To see all of the passes over your location, you can click on the grey button labeled "Show All Passes". Quite a few right? They are not yellow, because you will not be able to see the ISS during those passes. To hide the ones we can't see, click the grey button "Show visible passes only".

Reading the Information
To understand the table, read the columns left to right. The first column shows us the date of the pass along with the time you will first be able to see the ISS as it's coming into view, as denoted by the green UP arrow. (The satellite is said to be rising at that time) Times are expressed in military time. Numbers less than 1200 are morning, numbers greater than 1200 are afternoon/evening. To convert to the "normal time", if the time is greater than 1200, simply subtract 1200 from the number. The number next to time/date is the beginning azimuth. At the time/date stated previous, at the azimuth stated, the ISS will begin flying over your position at 0.
The next column is the highest elevation of the pass, stated with a time and azimuth. Then, finally the end of the pass will be at the time and azimuth in the last column. Using this information and your newfound understanding of azimuth and elevation, you should be able to string along the three key points of the pass to determine the general direction of the entire pass (just connect the dots).
Oh, yeah, a note on brightness. In astronomy, brightness is referred to as magnitude, as stated previously. The lower the magnitude, the brighter the object. The greater the magnitude, the dimmer the object.
I also suggest trying to spot the ISS on a clear night with little or no cloud cover, as few visual obstructions as possible, and pick a pass where the maximum altitude is greater than 45 and magnitude is -1.0 or lower. You may be able to see it lower altitude or higher magnitude passes, but you may easily miss it on the lower, fainter passes.

So, what am I looking for?
Phew! - you made it. Hopefully, I haven't scared you off. It really isn't as complicated as it may sound and you'll soon discover that casual viewing of the entire pass does not require you to pin point and measure angles. Once you see it, you'll be able to visually track the brightest and highest flying spacecraft ever. So what will it look like? The ISS will look like a quickly moving star. At times it'll be the brightest object in the night sky, flying very quickly. You'll know it's not a plane because its light does not blink. It also may appear to be going much faster than any plane flying so high up.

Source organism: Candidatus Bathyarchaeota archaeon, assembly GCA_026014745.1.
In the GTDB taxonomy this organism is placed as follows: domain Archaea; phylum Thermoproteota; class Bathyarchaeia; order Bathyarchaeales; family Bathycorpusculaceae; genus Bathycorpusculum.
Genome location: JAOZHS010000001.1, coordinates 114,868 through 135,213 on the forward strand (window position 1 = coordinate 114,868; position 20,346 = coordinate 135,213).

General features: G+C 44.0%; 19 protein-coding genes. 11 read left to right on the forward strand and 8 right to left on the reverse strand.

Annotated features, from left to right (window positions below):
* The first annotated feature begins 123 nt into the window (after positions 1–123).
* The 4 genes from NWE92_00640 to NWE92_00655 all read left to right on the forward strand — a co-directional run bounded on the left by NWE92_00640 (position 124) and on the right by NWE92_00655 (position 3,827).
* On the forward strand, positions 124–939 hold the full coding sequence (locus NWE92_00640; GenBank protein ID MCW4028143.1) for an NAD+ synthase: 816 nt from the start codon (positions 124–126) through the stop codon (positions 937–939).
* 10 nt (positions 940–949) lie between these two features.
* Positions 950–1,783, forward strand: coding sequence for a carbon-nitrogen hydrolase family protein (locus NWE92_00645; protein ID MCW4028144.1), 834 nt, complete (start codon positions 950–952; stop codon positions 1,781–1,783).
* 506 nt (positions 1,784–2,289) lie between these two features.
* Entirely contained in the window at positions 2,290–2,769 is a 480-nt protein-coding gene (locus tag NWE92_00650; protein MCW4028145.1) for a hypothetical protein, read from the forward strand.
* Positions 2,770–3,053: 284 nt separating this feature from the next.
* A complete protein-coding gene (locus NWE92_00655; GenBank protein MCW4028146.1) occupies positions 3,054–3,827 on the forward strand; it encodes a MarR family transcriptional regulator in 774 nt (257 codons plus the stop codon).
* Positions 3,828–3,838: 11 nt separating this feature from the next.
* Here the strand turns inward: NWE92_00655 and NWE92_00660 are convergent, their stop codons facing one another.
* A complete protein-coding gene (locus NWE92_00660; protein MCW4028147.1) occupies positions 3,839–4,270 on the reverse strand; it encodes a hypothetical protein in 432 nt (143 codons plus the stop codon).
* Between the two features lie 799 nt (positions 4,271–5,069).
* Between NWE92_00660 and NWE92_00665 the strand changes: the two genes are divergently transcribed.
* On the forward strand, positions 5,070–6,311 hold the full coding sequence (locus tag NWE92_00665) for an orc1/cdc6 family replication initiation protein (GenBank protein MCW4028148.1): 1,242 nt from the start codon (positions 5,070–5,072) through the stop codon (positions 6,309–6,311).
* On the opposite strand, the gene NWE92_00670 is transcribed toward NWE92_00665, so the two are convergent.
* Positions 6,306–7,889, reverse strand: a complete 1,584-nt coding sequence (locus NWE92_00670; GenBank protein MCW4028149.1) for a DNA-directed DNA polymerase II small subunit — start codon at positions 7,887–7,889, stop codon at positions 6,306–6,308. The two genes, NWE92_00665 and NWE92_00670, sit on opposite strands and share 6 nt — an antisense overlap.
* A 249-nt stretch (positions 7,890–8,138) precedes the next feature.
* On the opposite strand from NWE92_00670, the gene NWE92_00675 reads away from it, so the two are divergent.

Those with binoculars might be able to barely make out the outline of the shape of the ISS as it passes directly over your position (>70 passes).

I hope you've found this helpful, I'll gladly update to clarify anything that may be confusing. Clear skies!

Reference: N2YO - ISS link

tags: iss space astronomy satellite howto

+ Grendel
  Oct 05, 2011 21:43
Q: Why is it so small?
A: The ISS isn't small, but it is 200miles away (at the very closest, directly overhead.) The very fact you can see it at all is quite astounding when you think about it.

Q: Why is it lit up on some passes?
A: It's not light from the ISS you're seeing. It's actually sunlight being reflected off of the mondo solar panels that power the ISS. At certain times of the day, the angle of the sun is just right to reflect off of the ISS and onto a point on the ground. (Similar to using a mirror or your watch face to reflect a beam of light at someone.) Sometimes you're in the path of that "glint" from the sun. Thus, you can see the ISS illuminated by the sun. As soon as that angle is no longer optimal, the ISS fades from view before it even sinks below the horizon.